>>> annotations from previous versions.

>>>

>>> The idea behind writing aannotations is this:

>>>

>>> take a certain text (here: 'On the electrodynamics of moving bodies' by

>>> A. Einstein from 1905) and write annotations into it, similar to how a

>>> professor writes annotations into the homework of a student.

>>

>> It only makes sense if it's truly a teacher-pupil relationship. In

>> other words,

>> it only makes sense if the person making the annotations understands

>> the content.

>

>

> This is actually true.

>

> Iow: you can only learn to swim by swimming.

>

> This is why the method works really great: you are forced to understand

> every single word in the text, every equation, every picture or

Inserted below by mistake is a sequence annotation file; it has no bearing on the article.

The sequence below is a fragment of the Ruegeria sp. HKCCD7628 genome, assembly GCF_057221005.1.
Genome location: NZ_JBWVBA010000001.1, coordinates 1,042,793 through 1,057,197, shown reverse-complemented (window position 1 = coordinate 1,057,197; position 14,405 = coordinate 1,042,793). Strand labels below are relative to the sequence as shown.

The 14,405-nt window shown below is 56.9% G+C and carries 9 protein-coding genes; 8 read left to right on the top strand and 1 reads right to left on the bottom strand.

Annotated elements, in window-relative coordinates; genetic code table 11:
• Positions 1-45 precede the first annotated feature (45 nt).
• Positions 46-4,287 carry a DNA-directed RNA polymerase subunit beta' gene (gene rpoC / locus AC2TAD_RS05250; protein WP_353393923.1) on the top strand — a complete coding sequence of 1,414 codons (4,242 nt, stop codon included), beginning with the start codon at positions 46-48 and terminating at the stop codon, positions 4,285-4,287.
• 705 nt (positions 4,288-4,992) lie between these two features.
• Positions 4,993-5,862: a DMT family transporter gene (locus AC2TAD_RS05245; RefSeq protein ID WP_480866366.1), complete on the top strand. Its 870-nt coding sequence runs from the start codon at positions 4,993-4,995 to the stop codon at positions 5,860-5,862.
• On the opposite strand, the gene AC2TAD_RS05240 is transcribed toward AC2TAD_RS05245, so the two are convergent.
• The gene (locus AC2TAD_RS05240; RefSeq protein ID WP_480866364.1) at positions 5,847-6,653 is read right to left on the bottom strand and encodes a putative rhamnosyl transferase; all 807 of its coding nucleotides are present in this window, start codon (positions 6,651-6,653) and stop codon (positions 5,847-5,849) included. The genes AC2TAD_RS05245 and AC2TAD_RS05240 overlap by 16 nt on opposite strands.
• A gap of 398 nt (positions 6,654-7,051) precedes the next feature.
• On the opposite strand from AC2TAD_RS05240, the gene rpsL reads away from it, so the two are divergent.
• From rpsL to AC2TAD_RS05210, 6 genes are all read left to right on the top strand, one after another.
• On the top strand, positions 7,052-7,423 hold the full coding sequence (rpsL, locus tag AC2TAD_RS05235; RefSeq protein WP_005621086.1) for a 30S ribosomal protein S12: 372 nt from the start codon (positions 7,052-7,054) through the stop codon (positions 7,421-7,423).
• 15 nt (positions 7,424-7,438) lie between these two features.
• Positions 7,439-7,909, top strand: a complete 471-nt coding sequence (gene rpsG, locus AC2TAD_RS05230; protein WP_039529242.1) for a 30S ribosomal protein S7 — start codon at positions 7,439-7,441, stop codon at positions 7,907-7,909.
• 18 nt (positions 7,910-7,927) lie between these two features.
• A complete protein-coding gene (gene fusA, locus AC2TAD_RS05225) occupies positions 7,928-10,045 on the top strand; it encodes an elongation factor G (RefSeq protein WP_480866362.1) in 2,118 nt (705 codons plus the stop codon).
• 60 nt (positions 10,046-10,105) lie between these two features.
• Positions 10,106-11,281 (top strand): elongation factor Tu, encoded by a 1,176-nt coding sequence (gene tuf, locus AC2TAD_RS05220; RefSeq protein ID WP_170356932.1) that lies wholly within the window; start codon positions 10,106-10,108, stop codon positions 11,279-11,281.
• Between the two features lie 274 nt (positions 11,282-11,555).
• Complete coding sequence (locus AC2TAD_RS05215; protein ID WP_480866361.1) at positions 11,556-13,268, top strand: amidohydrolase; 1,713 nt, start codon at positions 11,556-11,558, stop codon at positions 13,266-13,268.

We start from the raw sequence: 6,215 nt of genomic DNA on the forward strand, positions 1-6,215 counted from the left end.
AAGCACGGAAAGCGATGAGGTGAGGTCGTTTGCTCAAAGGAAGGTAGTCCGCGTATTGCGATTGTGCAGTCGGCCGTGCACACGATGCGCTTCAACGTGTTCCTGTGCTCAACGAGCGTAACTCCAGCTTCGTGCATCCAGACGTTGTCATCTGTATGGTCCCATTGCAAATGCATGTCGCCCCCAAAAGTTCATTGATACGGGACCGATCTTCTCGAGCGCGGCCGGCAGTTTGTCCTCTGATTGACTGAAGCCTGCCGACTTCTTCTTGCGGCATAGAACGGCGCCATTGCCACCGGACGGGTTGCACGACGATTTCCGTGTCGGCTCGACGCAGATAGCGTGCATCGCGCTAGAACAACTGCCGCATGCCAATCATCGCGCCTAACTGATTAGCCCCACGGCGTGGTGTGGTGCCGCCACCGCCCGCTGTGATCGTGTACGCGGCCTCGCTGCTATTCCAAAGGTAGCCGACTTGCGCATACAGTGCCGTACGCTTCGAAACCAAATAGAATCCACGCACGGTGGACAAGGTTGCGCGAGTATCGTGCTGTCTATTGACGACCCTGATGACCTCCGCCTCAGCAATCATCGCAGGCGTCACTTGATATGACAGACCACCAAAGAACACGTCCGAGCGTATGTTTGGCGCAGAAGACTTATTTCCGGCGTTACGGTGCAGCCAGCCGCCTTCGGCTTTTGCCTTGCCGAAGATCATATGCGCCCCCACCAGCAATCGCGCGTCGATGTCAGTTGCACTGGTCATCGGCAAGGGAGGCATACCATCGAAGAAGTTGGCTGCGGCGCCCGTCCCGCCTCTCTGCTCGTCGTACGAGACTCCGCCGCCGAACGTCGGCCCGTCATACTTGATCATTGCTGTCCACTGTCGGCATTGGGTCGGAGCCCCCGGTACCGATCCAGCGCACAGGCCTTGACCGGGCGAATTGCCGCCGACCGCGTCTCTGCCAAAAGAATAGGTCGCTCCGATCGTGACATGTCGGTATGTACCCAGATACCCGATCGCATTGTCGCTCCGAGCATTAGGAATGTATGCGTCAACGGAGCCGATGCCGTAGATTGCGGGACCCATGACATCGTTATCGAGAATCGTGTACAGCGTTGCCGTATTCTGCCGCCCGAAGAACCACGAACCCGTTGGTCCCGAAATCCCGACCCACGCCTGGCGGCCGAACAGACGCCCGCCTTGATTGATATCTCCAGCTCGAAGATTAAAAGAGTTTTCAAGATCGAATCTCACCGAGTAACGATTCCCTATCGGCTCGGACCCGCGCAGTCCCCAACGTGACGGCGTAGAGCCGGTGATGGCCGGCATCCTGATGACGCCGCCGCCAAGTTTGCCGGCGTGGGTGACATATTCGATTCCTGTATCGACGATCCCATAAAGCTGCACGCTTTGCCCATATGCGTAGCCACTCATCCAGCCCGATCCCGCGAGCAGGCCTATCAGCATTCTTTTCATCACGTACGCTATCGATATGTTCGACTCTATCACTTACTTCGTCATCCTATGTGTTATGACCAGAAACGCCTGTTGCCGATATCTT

> reference...

Let's see an example of how Thomas is "forced to understand
> Am 18.02.2023 um 10:48 schrieb JanPB:

>> On Saturday, February 18, 2023 at 10:02:00 AM UTC+1, Thomas Heger wrote:

>>> Hi NG

>>>

>>> now I have finished my latest version after rewriting almost all

>>> annotations from previous versions.

>>>

>>> The idea behind writing aannotations is this:

>>>

>>> take a certain text (here: 'On the electrodynamics of moving bodies' by

>>> A. Einstein from 1905) and write annotations into it, similar to how a

>>> professor writes annotations into the homework of a student.

>>

>> It only makes sense if it's truly a teacher-pupil relationship. In

>> other words,

>> it only makes sense if the person making the annotations understands

>> the content.

>

>

> This is actually true.

>

> Iow: you can only learn to swim by swimming.

>